Bill kitted up and dove on the hull again.  At least the water in this marina is clearer (and cleaner!) than that in Puteri Harbour in Malaysia and the visibility was much better.  He wanted to use underwater adhesive to securely attach the rubber cover for the B & G sonic speed sensor that he broke off when he tried to remove a barnacle a few weeks ago.  However, as luck would have it, when he removed the rubber cover he dropped it.  No way was the water clear enough for him to see a 3/4-inch circle of black rubber on a brown muddy bottom.  So we are attempting to source a replacement cover -- either in Phuket to be shipped to the marina in Langkawi or in Florida to be shipped to Houston and we can pick it up during our trip home in November.  Maxsea provides us with speed-over-ground data, but it is nice to also have the speed-through-the-water data so we can determine when we are sailing in current streams.  Until that black rubber cover is replaced we will not have the speed-through-the-water data.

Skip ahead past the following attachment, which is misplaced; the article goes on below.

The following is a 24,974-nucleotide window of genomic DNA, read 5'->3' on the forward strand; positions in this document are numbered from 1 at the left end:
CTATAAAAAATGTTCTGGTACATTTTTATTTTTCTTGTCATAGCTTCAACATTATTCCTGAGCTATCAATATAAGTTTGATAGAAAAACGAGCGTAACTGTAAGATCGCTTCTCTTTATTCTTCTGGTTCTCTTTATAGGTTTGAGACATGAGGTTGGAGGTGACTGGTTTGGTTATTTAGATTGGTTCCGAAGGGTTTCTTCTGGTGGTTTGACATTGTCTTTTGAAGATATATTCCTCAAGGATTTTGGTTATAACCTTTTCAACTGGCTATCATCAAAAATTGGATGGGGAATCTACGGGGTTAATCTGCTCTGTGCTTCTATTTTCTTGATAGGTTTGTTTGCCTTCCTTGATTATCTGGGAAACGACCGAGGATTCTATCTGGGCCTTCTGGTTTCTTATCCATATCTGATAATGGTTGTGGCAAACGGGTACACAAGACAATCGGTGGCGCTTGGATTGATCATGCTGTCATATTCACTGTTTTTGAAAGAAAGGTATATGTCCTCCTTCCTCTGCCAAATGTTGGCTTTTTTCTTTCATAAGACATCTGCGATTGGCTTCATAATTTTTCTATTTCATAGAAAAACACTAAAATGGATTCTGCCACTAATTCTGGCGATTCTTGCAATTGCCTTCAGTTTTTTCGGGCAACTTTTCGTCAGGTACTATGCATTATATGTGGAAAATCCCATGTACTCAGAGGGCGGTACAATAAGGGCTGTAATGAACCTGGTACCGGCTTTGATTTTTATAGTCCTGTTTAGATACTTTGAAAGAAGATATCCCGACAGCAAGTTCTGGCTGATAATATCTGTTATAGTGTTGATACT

We also had a seat cushion reupholstered this week.  I had gotten a bit too aggressive when cleaning a spot with a brush and had ruined a small section of a seat cushion in the main saloon.  Unfortunately, this ruined section was in a most visible area and it really bothered Bill to see it daily.  Amel provides a removable cover for the bed in the owner's stateroom, which is never used............well...........because it is a bed.   The only time one might want that cover in place is to take a photo of the room.  Otherwise, the cover is removed so you can make up the bed and sleep on it.  This bed cover is the same upholstery that is in the main saloon, so we had plenty of fabric to recover a seat cushion.  The newly recovered cushion was delivered Thursday evening.